I'm admittedly not a huge reader, unless you count flipping through Monster Children magazine, but I just re-read The Old Man and the Sea on a beach trip and highly recommend it. It really makes a difference when there's not a school report due upon completion.
Your favorite movie.
Almost impossible to pick a favorite, but I definitely quote Step Brothers more than I should.
Your favorite Instagram follow.
Legendary rock photographer Danny Clinch @dannybones64. He finds ways to document the live show and the soul of musicians in a way that really makes you feel something, even from a little rectangle window.
Your favorite creative project you've ever worked on, and why.
I'm really proud of the years I spent working on the truth campaign, learning so much from Alex Bogusky and Pete Favat, getting a paid education in guerrilla marketing, and working toward a cause I believed in.
Your favorite creative project from the past year, and why.
One of my favorite projects from the past year or so was a project we did for Vimeo. They were celebrating 10 years of Staff Picks and wanted to create an experience. Together, we created an experiential campaign called The Decade during SXSW, a fully immersive theater experience dedicated to 100 of the most iconic Vimeo Staff Picked films.
Someone else's creative project that inspired you years ago.
MTV's Jukka Brothers campaign. It was such weird and wonderfully absurd world that felt like creatives just doing whatever the hell they wanted, until you realize it's actually a really hard-working strategic campaign to reposition an aging MTV as the arbiters of cool. It also made me badly want to work with "The Swedes" who created the Jukkas, Linus Karlsson and Paul Malmstrom. They instantly became my creative heroes, and later—thankfully—my bosses and mentors.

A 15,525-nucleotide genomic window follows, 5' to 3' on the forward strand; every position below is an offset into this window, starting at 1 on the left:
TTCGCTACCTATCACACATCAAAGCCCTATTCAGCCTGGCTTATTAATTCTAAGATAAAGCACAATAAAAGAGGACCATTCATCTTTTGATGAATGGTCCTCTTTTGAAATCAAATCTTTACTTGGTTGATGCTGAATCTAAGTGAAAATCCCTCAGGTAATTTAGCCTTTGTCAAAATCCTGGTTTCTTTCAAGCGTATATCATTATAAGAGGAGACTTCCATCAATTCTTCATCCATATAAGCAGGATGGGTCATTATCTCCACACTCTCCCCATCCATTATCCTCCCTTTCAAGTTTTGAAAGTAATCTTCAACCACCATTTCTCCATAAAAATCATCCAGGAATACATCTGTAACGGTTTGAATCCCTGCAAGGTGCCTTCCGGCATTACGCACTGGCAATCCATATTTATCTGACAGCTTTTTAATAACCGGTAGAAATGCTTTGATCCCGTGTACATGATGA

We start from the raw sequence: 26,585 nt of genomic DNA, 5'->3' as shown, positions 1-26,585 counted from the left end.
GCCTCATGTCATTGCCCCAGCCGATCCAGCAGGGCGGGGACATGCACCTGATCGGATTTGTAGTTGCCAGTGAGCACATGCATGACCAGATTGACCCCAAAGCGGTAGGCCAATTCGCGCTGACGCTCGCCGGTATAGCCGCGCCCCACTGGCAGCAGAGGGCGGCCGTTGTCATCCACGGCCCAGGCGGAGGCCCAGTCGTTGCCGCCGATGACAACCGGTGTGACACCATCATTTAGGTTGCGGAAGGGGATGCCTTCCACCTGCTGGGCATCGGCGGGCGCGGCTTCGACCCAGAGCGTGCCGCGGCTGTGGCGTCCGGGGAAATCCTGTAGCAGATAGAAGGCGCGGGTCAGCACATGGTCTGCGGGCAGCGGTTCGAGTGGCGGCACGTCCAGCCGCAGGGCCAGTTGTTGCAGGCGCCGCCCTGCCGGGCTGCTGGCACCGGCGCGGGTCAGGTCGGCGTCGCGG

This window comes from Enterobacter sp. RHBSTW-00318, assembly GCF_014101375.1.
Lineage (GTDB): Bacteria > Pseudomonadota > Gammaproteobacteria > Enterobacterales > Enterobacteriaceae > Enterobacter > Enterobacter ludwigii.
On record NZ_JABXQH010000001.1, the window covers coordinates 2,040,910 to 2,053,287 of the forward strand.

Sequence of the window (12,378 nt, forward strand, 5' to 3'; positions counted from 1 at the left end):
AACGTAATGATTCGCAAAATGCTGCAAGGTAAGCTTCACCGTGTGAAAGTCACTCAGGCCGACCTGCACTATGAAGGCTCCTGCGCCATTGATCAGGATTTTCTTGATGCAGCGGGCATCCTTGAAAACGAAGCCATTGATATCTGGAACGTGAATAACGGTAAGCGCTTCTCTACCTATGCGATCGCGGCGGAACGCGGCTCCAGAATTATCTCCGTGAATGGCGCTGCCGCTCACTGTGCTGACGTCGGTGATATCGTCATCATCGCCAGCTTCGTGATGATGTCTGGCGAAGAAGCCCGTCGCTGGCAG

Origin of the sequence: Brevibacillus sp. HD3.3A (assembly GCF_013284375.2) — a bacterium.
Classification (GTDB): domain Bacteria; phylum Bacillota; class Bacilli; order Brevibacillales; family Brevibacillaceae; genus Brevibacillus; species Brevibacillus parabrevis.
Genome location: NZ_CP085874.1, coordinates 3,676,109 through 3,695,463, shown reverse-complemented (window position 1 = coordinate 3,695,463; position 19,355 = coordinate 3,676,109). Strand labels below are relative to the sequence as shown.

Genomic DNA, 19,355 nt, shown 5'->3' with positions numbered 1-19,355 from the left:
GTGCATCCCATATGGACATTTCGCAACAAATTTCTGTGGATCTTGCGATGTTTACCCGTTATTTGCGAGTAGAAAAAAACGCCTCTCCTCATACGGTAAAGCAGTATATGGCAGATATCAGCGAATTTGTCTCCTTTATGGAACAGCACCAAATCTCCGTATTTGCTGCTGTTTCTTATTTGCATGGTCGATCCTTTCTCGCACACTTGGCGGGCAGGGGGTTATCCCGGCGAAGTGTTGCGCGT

Someone else's creative project that you've been envious of lately.
I think I have another tie.
I absolutely love the Earth Day "Shot on iPhone" spot so much. Simple message, brilliant edit, Mother Nature and Megadeath. About 2,500 of the YouTube views are mine.
I was also so blown away by Spike Jonze' live music video for Karen O and Danger Mouse, filmed during the taping of an episode of The Late Show with Steven Colbert. To pull off something that crafted and inventive in one brave, live take is just on another level.
Your main strength as a creative person.
Optimism. Many of the creative projects I received accolades for didn't really start as sexy, "great" assignments. I've just always kept the mindset that we can make something good out of almost anything. This skill also comes in handy being a Longhorns football fan.
Your weakness or blind spot.
Taking on a bit too much for too many at once, and then delivering late. I want to help everyone who asks. In fact these responses are already a day late. So sorry, Tim.
One thing that always makes you happy.
Meeting a dog on the sidewalk. I can't let one pass by, to the frustration of anyone walking with me.
One thing that always makes you sad.
Watching someone let cynicism keep an opportunity from happening.
What you'd be doing if you weren't in advertising.
A cinematographer. I was always obsessed with the look and feel of the scenes in the movies that I watched over and over (my family was really into dubbing VHS movies and building our own Blockbuster in a guest-room closet). But being from small town Texas, I had no idea that was a job one could pursue. I now would happily be Robert Richardson's most junior assistant.